This is not a standard product that you may find listed on en e-commerce website. You may have to search for a bit among local vendors or probably order one according to your exact specifications. Its total length will depend on the exact number of steps.
The rails should be rounded off at the edges (both at the sides and at the end points) to allow safe use of the staircase for other users, especially children. Rubberized rim guards will also go a long way to ensure the overall safety of the installation.
Caution: Always make sure to get attendant help while going up or coming down the stairs on a wheelchair.
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Wheelchair lift to go up or down a flight of stairs
A wheelchair lift is a platform on which you can park your wheelchair and the platform can then be operated (usually by an attendant) to move you and the wheelchair up or down a flight of stairs. You are more likely to see them in commercial establishments. A wheelchair lift for straight stairs itself starts at around $3000. Its cost goes up if the stairs are curved or an enclosure is needed. The installation may cost you another $1000 or more depending upon the modifications needed.
Caregiver assisted approach
There will be situations when you would not be able to implement any of the above. Or, sometimes your home layout may be such that installing a ramp or tracks is not possible. Or, you may have a spiraling flight of stairs. In these cases, you will have to take help of attendant(s), usually 2.
Stronger of the two attendants should be pushing your chair from behind while the tires ascend each step. The second attendant should provide support to the wheelchair and ensure proper direction from the front. The attendant in the front should be making sure not to hold any loose or removable piece of the wheelchair. Please make sure that the wheelchair is held from the metal parts of the wheelchair or by a harness tied to the chair. She should also be careful with her steps as mostly she will be scaling the steps backwards.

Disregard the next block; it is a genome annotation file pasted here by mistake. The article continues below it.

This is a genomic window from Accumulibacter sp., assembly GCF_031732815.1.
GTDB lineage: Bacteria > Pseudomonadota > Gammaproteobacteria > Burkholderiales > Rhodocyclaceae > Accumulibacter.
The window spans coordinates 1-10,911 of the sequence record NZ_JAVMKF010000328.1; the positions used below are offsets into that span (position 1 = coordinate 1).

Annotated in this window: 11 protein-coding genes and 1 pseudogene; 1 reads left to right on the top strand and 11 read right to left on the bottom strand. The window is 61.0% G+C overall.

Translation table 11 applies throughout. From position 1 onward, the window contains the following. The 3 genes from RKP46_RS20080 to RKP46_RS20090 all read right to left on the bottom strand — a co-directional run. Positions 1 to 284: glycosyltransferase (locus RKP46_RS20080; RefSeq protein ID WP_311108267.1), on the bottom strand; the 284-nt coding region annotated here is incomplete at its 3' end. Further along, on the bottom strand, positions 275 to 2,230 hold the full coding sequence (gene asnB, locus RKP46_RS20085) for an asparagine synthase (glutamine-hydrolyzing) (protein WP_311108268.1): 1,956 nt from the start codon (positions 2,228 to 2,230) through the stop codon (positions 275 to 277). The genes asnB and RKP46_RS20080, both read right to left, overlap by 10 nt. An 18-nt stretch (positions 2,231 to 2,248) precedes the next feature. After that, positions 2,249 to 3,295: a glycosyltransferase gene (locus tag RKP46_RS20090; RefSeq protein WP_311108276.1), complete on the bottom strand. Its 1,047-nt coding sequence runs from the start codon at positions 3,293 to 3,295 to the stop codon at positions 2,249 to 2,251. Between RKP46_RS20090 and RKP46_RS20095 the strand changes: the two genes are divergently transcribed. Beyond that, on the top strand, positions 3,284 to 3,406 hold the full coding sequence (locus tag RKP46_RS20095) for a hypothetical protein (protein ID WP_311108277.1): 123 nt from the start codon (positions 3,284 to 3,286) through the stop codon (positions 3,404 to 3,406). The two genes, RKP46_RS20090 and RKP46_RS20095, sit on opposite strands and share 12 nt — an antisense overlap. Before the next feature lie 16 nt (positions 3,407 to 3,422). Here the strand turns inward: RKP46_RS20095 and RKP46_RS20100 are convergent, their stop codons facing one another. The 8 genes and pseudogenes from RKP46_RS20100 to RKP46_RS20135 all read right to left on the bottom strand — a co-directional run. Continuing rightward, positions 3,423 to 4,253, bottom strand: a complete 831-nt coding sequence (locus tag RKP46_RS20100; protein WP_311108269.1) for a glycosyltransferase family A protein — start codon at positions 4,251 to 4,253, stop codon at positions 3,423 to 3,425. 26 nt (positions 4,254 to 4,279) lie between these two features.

Below is a video showing how to safely get a wheelchair up a flight of stairs.
Hand Railings on the Side of the Staircase
Finally, whichever method you are using to transfer your chair up the stairs, you will do well to install a firm hand railing on the sides of the staircase.
The best practice for the user is to always hold this railing while attendant(s) are lifting the chair up the steps. This goes a long way to reduce the impact of wrong footings, accidents and any unforeseen circumstances.
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You should consider getting up a flight of stairs as an exceptional situation in your otherwise new found mobile lifestyle. Therefore, you should never hesitate in asking for help.
Always remember that trying to get up a flight of stairs on your wheelchair without help is fraught with risks and has many reported cases of accidents and aggravated injuries.
The amount of help you need may be reduced by applying some of the strategies explained above. Stay safe and happy wheeling!